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Buying a farm in Poland


academica72 2 | 4
29 Dec 2012 #1
Hi to all,

I have being looking for properties in Poland to buy, at the first instance I was looking for a flat, but due to all the expenses and all locations I have seen I have moved to a ''smallish'' farm somewhere between Bydgoszcz and Tórun, something with a good piece of land not too big and also a farm house included even if the house needs some restoration, I am prepair to take on board all the that.

Is any one here can give an help, please?

Regards,

poland_
29 Dec 2012 #2
I have seen I have moved to a ''smallish'' farm somewhere between Bydgoszcz and Tórun

Do you have a Polish wife?
johnb121 4 | 183
29 Dec 2012 #3
Be aware of restrictions on land close to the border and agricultural land - for the latter you need a permit to buy up to 2016

"Issuance of permits to entrepreneurs from the European Economic Area (EU plus Iceland, Norway and Lichtenstein)

On 1 May 2004, the general rule whereby a permit is required for purchase by foreigners of real estate or shares in companies which are legal owners or perpetual usufructuaries of real estate ceased to apply to nationals and entrepreneurs residing or established in the territory of the European Economic Area (EEA).

However, the Act provides for derogation in this respect. EEA nationals and entrepreneurs must obtain a permit in case:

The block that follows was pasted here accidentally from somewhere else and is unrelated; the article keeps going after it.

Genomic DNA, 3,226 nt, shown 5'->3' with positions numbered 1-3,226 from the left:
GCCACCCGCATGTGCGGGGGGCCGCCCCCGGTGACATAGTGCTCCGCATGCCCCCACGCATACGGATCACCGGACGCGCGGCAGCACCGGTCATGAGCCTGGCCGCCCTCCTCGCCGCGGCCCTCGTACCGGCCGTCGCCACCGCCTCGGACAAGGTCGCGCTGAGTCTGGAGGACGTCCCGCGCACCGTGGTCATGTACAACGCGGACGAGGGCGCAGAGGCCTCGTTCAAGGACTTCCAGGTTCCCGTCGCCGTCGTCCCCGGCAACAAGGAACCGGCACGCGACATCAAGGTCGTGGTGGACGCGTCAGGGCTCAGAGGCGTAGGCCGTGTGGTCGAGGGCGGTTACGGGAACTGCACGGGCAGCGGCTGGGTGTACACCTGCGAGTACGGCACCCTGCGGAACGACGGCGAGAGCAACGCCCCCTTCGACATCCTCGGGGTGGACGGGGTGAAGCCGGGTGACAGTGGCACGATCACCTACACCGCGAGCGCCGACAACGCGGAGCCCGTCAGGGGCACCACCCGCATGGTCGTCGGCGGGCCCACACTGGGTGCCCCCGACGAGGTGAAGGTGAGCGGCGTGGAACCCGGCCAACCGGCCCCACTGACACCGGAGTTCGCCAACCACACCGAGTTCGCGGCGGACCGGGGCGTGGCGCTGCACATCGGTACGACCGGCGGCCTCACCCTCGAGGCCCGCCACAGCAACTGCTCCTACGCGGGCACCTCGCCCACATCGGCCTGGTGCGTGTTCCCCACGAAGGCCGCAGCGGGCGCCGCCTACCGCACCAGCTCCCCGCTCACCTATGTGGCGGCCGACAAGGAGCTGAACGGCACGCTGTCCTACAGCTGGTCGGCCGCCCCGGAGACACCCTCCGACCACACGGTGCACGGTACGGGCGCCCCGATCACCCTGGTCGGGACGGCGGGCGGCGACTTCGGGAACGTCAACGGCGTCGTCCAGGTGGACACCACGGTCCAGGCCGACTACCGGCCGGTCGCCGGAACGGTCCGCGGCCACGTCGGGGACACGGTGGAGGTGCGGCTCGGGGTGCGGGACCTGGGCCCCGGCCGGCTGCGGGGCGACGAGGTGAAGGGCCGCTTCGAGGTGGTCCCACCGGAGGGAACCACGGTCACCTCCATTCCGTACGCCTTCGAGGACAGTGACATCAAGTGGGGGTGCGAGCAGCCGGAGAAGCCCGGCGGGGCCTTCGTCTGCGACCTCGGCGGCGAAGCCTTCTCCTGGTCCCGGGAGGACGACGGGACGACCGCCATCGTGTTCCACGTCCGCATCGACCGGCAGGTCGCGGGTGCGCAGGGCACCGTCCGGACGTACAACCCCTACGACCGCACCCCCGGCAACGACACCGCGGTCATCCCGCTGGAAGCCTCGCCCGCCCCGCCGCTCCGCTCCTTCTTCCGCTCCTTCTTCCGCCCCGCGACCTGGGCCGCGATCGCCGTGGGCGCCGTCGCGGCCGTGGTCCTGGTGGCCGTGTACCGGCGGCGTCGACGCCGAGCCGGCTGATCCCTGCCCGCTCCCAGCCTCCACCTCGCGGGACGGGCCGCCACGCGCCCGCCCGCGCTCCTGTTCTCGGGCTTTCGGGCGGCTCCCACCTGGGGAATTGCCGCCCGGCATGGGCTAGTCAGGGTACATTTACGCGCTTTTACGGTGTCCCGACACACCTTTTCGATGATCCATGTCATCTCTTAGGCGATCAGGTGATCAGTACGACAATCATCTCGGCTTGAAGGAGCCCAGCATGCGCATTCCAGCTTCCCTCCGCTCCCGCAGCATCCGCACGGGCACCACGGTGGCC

To purchase agricultural and forest land - for 12 years after Poland became a member of the EU (i.e. until 2 May 2016).
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However, EEA foreigners will not be required to obtain a permit during this transitory period in the following cases:

to purchase agricultural land situated in:

The following eight western and northern provinces: Dolnośląskie, Kujawsko-Pomorskie, Lubuskie, Opolskie, Pomorskie, Warmińsko-Mazurskie, Wielkopolskie, Zachodniopomorskie - after the end of the seven year period since the execution of a lease contract (date of execution must be certified), if during that period they have pursued farming in person on the land concerned and have legally resided in Poland,

The following eight central ane eastern provinces: Lubelskie, £ódzkie, Małopolskie, Mazowieckie, Podkarpackie, Podlaskie, Śląskie, Świętokrzyskie - after the end of the three year period since the execution of a lease contract (date of execution must be certified), if during that period they have pursued farming in person on the land concerned and have legally resided in Poland"
OP academica72 2 | 4
30 Dec 2012 #4
Yes I have a Polish girlfriend, we are still not married.
johnb121 4 | 183
30 Dec 2012 #5
Unless you want to give your money to your GF, do not even consider registering the farm in her name. If you do, then legally it's hers and will remain hers when she dumps you... or vice versa. If you insist on it, insist also on a formal and binding agreement that you have the right to occupy the farm for your lifetime, to be registered as part of the sale/transfer.